Broken into Beautiful: Audra Foltz

September’s post is from NazToo-er and brand-new Mom, Audra Foltz. Audra says of herself: I am a stay at home mom with two little boys (James and Jonathan) and now a baby girl, too (Junia). I’m not really your typical pastor’s spouse. I am not a great piano player and enjoy straight legged pants and leggings 😉. I do enjoy music and attended MVNU as a performance major and psychology minor only to graduate with a BA in General Music, focusing on voice as my instrument, with a Drama minor. I also love sports, specifically softball, and enjoy fishing and camping. My outlet is mostly music and singing. Let’s not forget my love of using GIFS to bring humor to heavy situations. I didn’t grow up in the Nazarene denomination but joined shortly after my husband took an assignment 8 years ago. I’m still Nazarene too.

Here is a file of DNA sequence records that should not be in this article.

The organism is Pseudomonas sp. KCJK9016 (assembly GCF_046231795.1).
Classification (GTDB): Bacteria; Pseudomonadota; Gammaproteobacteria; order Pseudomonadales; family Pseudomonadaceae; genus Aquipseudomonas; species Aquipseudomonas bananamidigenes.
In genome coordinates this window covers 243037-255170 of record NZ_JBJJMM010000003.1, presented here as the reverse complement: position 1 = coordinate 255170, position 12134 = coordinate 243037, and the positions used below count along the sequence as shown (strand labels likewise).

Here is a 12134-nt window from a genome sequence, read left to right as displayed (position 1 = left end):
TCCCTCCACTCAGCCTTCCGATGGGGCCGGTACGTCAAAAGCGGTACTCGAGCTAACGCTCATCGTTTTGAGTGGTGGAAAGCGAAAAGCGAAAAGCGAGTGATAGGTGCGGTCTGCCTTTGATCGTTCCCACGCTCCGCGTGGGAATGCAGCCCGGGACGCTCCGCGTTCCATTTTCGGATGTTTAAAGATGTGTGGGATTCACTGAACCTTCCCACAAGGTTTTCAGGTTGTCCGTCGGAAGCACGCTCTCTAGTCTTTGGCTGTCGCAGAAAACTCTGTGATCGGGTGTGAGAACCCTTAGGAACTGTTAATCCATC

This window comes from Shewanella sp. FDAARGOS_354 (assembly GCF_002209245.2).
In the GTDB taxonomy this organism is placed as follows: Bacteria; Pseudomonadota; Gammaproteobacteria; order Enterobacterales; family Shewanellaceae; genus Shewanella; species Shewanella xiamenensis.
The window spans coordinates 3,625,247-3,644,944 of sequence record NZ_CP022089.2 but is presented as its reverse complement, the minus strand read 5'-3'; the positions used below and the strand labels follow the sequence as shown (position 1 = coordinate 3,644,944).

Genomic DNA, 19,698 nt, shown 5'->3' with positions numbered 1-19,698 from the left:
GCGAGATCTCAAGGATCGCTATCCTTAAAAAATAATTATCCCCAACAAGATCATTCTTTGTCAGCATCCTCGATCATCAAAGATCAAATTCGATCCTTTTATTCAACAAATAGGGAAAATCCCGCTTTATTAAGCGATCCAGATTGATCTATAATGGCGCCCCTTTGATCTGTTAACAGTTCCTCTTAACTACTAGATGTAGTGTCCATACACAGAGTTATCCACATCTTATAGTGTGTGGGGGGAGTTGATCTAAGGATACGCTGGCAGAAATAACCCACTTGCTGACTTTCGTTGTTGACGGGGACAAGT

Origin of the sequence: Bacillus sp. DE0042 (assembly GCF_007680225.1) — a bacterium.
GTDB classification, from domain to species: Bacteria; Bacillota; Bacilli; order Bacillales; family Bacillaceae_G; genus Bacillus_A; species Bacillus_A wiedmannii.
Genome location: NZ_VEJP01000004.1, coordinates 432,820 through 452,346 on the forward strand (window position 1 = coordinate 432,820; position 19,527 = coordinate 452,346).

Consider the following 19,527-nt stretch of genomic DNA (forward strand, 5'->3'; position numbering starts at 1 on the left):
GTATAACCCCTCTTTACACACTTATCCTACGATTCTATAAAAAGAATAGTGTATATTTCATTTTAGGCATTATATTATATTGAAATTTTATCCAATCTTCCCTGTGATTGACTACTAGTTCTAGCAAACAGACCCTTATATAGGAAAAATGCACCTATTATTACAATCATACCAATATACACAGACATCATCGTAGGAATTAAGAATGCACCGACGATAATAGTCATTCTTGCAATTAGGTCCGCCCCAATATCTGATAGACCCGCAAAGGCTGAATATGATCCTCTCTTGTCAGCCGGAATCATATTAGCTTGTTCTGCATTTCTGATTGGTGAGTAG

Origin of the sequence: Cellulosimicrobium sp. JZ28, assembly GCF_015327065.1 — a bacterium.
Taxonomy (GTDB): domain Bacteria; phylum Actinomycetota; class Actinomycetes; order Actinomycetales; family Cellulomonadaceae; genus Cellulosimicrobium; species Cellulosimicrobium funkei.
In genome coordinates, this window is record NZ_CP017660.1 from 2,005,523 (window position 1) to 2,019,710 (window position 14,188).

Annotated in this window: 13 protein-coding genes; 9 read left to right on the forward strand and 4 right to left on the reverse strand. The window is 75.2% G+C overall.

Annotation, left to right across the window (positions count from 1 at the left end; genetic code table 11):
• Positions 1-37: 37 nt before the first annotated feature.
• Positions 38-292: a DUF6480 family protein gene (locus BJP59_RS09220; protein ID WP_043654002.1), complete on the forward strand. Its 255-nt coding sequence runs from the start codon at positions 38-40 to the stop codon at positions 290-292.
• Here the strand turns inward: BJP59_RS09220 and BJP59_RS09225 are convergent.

I admit, when Steve approached me to write a blog post, I panicked. I started saying “I am not as theologically educated as. . .”, “I am not a good blogger as. .. .”, “I don’t have as interesting a topic or story as. . . .” I soon realized that I just need to stop it and write my story.

You may be curious about my title, and would probably think it’s confusing. My hope, is that at the end, I have encouraged someone who has had similar life experiences, and shown them that they are never alone. I hope they are inspired to tell their own story, and find healing in the process.